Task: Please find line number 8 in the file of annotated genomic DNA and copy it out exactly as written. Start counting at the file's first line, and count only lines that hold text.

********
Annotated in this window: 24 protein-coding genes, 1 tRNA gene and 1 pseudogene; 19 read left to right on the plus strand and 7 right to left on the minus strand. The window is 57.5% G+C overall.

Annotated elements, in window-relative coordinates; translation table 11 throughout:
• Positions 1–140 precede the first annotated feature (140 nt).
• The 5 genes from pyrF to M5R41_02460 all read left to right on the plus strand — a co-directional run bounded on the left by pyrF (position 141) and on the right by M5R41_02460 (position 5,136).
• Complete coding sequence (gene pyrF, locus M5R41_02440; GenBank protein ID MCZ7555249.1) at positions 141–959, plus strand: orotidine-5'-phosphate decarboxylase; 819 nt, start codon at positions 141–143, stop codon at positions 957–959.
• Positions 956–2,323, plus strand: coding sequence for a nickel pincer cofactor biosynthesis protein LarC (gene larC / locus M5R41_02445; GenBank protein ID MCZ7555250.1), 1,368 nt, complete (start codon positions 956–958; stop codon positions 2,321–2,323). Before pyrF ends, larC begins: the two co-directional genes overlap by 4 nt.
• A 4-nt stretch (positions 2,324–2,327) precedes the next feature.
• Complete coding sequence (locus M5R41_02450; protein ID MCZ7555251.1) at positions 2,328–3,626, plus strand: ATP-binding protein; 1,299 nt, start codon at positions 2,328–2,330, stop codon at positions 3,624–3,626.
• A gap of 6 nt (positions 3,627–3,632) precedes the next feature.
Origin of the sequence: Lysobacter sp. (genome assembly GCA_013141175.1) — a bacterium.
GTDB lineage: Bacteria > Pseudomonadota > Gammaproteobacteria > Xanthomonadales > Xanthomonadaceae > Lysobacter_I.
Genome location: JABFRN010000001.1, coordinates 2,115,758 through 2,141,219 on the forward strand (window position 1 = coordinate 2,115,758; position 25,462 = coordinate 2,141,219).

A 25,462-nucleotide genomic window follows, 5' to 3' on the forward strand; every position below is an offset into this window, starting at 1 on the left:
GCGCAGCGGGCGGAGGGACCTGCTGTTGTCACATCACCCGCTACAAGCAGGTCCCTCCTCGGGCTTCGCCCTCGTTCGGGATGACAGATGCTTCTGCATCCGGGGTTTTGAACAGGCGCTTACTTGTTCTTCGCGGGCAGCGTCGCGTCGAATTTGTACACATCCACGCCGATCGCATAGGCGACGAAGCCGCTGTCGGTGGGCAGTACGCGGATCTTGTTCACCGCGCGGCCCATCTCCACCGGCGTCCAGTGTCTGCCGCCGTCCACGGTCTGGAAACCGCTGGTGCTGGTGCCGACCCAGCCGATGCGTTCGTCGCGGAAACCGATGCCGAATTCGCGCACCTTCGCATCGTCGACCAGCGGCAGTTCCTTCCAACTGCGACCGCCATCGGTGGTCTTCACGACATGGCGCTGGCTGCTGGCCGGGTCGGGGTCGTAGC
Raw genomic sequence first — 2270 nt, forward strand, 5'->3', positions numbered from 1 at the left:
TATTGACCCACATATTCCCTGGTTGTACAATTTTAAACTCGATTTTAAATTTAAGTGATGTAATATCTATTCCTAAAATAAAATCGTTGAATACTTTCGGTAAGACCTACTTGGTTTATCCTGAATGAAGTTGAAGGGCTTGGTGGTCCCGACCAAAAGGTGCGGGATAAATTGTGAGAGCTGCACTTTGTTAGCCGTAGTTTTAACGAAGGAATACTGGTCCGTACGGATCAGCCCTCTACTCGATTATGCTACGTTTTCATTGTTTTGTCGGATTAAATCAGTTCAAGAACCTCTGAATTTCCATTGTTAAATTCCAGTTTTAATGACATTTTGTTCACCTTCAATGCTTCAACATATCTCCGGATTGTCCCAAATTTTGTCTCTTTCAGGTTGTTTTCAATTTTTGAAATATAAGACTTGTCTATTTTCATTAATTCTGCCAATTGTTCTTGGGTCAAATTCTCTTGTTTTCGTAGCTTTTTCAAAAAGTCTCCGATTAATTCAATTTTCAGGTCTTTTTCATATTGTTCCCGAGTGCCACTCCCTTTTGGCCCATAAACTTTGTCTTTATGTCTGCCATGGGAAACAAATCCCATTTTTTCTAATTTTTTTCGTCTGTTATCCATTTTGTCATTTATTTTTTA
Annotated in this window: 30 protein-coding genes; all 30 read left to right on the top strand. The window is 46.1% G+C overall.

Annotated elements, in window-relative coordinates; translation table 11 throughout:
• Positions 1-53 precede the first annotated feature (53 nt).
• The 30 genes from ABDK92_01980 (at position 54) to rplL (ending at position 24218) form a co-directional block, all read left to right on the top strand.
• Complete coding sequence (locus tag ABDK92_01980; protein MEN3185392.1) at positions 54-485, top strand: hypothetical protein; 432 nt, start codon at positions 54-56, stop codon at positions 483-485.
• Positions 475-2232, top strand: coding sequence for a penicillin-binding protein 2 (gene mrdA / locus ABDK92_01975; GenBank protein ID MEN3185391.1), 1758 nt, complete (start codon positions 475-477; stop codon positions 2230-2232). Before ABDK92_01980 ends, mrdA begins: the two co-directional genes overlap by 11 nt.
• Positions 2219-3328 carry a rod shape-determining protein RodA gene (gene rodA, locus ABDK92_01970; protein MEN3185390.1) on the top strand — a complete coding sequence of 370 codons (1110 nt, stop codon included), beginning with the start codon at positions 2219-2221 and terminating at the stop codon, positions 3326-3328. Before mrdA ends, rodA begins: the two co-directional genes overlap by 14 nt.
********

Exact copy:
• Complete coding sequence (locus M5R41_02450; protein ID MCZ7555251.1) at positions 2,328–3,626, plus strand: ATP-binding protein; 1,299 nt, start codon at positions 2,328–2,330, stop codon at positions 3,624–3,626.